Phenomenal conservatism, classical foundationalism, and internalist justification

Philosophical Studies 162 (2):119-141 (2013)
Abstract
In “Compassionate Phenomenal Conservatism” (2007), “Phenomenal Conservatism and the Internalist Intuition” (2006), and Skepticism and the Veil of Perception (2001), Michael Huemer endorses the principle of phenomenal conservatism, according to which appearances or seemings constitute a fundamental source of (defeasible) justification for belief. He claims that those who deny phenomenal conservatism, including classical foundationalists, are in a self-defeating position, for their views cannot be both true and justified; that classical foundationalists have difficulty accommodating false introspective beliefs; and that phenomenal conservatism is most faithful to the central internalist intuition. I argue that Huemer’s self-defeat argument fails, that classical foundationalism is able to accommodate fallible introspective beliefs, and that classical foundationalism captures a relatively clear internalist intuition. I also show that the motivation for phenomenal conservatism is less than clear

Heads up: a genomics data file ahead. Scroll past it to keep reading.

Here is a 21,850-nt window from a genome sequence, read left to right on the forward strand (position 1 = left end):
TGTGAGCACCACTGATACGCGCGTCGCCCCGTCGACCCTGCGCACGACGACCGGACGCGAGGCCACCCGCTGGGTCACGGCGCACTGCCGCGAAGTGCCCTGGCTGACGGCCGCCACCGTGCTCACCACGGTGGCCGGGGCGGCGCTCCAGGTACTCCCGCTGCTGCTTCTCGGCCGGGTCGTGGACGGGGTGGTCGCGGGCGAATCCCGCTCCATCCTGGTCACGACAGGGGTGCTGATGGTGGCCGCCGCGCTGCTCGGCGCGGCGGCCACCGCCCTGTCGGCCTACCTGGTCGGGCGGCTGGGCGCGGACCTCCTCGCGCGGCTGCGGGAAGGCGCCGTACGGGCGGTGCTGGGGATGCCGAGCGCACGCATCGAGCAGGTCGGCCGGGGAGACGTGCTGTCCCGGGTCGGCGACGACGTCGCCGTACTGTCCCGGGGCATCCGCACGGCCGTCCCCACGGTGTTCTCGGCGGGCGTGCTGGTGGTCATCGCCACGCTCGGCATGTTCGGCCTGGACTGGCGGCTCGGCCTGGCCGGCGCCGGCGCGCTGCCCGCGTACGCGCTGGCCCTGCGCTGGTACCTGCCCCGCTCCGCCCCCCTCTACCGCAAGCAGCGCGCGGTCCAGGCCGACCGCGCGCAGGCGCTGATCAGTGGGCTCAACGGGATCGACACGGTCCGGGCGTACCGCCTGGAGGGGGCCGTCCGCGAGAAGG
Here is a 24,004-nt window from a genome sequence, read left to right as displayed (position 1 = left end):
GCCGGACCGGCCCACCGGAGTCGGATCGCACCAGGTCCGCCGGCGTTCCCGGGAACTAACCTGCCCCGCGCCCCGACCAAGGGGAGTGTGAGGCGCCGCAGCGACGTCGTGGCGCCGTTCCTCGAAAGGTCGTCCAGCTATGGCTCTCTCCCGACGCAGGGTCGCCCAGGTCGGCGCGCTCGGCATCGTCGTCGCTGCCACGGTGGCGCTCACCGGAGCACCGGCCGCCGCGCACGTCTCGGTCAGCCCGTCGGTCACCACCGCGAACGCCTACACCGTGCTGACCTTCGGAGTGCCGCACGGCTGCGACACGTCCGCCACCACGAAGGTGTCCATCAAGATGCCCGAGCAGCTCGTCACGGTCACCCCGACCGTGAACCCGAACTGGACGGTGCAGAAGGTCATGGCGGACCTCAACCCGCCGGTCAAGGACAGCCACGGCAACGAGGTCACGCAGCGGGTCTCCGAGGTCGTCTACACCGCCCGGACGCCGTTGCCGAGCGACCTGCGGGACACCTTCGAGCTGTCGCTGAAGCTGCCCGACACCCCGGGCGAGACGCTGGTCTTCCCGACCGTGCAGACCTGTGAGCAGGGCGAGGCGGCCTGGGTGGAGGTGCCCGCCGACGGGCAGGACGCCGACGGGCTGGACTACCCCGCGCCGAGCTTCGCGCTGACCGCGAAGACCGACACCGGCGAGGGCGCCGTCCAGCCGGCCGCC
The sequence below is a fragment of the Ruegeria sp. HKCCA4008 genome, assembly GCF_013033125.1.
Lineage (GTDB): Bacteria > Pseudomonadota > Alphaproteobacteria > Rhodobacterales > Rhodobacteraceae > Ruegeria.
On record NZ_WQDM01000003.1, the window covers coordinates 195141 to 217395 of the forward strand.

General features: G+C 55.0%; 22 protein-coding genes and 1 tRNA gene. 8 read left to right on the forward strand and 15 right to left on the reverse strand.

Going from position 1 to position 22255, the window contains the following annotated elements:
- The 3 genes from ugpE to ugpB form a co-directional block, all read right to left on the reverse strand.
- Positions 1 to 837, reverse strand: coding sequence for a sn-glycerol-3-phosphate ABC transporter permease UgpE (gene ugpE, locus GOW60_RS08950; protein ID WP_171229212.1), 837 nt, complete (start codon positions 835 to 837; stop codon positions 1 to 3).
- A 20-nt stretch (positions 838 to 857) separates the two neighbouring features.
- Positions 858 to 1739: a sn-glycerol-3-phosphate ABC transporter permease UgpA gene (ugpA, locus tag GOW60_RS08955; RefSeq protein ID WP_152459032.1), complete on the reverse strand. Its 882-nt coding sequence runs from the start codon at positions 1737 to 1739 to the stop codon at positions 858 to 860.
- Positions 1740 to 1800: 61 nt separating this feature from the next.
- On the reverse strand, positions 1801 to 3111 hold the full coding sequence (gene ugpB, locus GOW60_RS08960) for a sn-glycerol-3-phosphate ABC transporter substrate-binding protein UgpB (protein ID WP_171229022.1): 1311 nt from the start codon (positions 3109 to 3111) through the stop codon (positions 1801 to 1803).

Keywords Phenomenal Conservatism  Classical Foundationalism  Internalism
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References found in this work BETA
Laurence BonJour (1978). Can Empirical Knowledge Have a Foundation? American Philosophical Quarterly 15 (1):1-14.

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Michael Huemer (2007). Compassionate Phenomenal Conservatism. Philosophy and Phenomenological Research 74 (1):30–55.
Michael Huemer (2007). Compassionate Phenomenal Conservatism. Philosophy and Phenomenological Research 74 (1):30-55.
Chris Tucker (2011). Phenomenal Conservatism and Evidentialism in Religious Epistemology. In Kelly James Clark & Raymond J. VanArragon (eds.), Evidence and Religious Belief. Oxford University Press. 52--73.
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